Infectious Disease

WHO strongly recommends baricitinib plus corticosteroids for severe, critical COVID-19

January 13, 2022

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The WHO guideline development group does not report relevant financial disclosures. The relevant financial information of all other authors can be found in the study.

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WHO has issued a “strong recommendation” for baricitinib in combination with corticosteroids in the treatment of patients with severe or critical COVID-19.

The new recommendation is part of the seventh update of the WHO guidance on medicines for COVID-19. The update also includes a conditional recommendation against ruxolitinib (Opzelura, Incyte) and tofacitinib (Xeljanz, Pfizer) for patients with severe or critical COVID-19 and a conditional recommendation for the monoclonal antibody sotrovimab (VIR-7831, GlaxoSmithKline) in patients with not severe COVID-19 with the highest risk of hospitalization.

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WHO has issued a “strong recommendation” for baricitinib in combination with corticosteroids in the treatment of patients with severe or critical COVID-19. Source: Adobe Stock.

According to the WHO, which published its guidance in The BMJ, baricitinib (Olumiant, Eli Lilly & Co.) should be used as an alternative to interleukin-6 inhibitors in patients with severe or critical COVID-19.

“The strong recommendation for baricitinib in patients with severe or critical illness reflects moderate-certainty evidence for benefits related to mortality, duration of mechanical ventilation, and length of hospital stay, with no observed increase in adverse events leading to drug discontinuation.” Arnav Agarwal, BHSc, MD, from McMaster University in Hamilton, Canada, and colleagues in the WHO Guideline Development Group. “Baricitinib and IL-6 receptor blockers have similar effects; If both are available, choose one based on aspects such as cost and the doctor’s experience.”

The FDA in July approved emergency use of baricitinib alone to treat patients ages 2 and older hospitalized with COVID-19. This approval applies to infected patients who require supplemental oxygen, mechanical ventilation, or extracorporeal membrane oxygenation.

Meanwhile, WHO experts advised against the use of two other JAK inhibitors – ruxolitinib and tofacitinib – for patients with severe or critical COVID-19 because of low-certainty evidence from small studies that failed to show benefit .

According to the updated guidelines, the evidence points to a possible increase in serious side effects with tofacitinib.

Finally, the new guidelines include a conditional recommendation for sotrovimab in patients with non-severe COVID-19, but only in patients at highest risk for hospitalization because the data suggest “trivial benefits in patients at lower risk,” according to Agarwal and colleagues.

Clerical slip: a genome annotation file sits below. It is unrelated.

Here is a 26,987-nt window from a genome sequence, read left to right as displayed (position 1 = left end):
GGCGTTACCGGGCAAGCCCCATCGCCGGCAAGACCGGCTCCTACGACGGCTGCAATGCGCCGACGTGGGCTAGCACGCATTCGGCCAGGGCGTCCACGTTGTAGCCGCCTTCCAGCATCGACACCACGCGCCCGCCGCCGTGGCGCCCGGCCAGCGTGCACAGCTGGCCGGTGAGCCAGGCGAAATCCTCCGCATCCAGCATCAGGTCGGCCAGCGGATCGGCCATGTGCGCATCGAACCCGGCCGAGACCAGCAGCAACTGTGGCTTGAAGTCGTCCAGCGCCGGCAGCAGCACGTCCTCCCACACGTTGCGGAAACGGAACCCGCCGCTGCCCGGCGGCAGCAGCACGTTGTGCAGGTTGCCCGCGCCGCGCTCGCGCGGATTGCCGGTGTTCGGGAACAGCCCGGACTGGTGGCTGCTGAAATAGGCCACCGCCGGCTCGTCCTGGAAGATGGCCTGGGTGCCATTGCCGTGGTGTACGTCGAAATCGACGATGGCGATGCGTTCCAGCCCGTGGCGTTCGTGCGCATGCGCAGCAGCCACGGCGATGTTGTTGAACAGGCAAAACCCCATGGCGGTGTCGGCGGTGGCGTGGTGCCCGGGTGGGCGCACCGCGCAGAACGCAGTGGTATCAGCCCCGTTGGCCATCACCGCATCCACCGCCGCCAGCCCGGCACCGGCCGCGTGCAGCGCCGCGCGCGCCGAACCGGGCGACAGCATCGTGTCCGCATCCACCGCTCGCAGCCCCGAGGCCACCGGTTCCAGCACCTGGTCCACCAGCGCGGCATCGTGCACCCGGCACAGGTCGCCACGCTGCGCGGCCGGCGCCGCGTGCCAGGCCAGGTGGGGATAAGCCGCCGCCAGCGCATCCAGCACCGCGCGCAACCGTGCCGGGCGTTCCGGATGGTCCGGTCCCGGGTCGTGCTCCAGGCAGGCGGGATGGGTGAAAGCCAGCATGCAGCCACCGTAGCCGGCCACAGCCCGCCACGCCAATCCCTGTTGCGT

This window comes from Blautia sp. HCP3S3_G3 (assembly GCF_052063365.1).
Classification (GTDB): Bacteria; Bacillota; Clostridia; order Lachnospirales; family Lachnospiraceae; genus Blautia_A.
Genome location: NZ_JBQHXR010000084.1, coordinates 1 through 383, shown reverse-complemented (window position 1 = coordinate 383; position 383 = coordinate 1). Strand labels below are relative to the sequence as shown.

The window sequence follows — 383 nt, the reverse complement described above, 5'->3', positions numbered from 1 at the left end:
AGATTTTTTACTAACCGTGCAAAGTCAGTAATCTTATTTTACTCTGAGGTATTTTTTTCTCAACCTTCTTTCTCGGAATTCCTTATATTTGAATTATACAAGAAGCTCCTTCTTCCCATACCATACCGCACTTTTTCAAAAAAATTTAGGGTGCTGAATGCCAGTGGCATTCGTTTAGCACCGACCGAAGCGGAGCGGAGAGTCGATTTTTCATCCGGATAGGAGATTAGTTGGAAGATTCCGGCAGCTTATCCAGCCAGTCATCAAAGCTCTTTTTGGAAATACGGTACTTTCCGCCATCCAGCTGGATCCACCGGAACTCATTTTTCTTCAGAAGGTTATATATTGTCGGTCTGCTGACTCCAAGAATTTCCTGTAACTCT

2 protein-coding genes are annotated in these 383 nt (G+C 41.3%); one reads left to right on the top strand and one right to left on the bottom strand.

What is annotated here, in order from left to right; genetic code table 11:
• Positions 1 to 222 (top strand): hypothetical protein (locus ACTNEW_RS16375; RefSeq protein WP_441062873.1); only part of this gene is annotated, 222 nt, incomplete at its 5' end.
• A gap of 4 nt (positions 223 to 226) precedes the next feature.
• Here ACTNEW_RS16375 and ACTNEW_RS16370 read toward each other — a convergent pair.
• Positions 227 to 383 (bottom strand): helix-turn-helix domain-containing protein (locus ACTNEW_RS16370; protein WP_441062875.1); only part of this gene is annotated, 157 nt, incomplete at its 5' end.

“A conditional recommendation for the monoclonal antibody sotrovimab in patients with nonsevere disease reflects a significant reduction in risk of hospitalization in higher-risk patients and insignificant benefits in lower-risk patients,” Agarwal and colleagues wrote. “There were insufficient data to favor one monoclonal antibody treatment over another, and the evidence on their effectiveness in new variants is likely to inform future recommendations.”

The FDA in June granted emergency use authorization for sotrovimab to treat mild to moderate COVID-19 in patients who are at risk of progressing to severe disease. The permit is specifically for adults and children 12 years and older who weigh at least 40 kg or about 88 pounds. It is not intended for patients hospitalized or requiring oxygen due to COVID-19.

The WHO based its new recommendations on findings from seven studies involving more than 4,000 participants with non-severe, severe and critical COVID-19.

They complement previous WHO recommendations on the use of IL-6 receptor blockers and systemic corticosteroids in patients with severe or critical COVID-19; conditional recommendations for the use of the casirivimab-imdevimab monoclonal antibody cocktail (Regeneron Pharmaceuticals) in selected patients; and against the use of convalescent plasma, ivermectin, and hydroxychloroquine in patients with COVID-19, regardless of disease severity.

“They are part of a living guideline developed by the [WHO] with the methodological support of the MAGIC Evidence Ecosystem Foundation to provide trusted guidance for the management of COVID-19 and to help physicians make better decisions with their patients,” according to a WHO press release. “Living guidelines are useful in fast-paced research areas like COVID-19, as they allow researchers to update previously reviewed and peer-reviewed summaries of evidence as new information becomes available.”

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COVID-19 and Rheumatology

COVID-19 and Rheumatology

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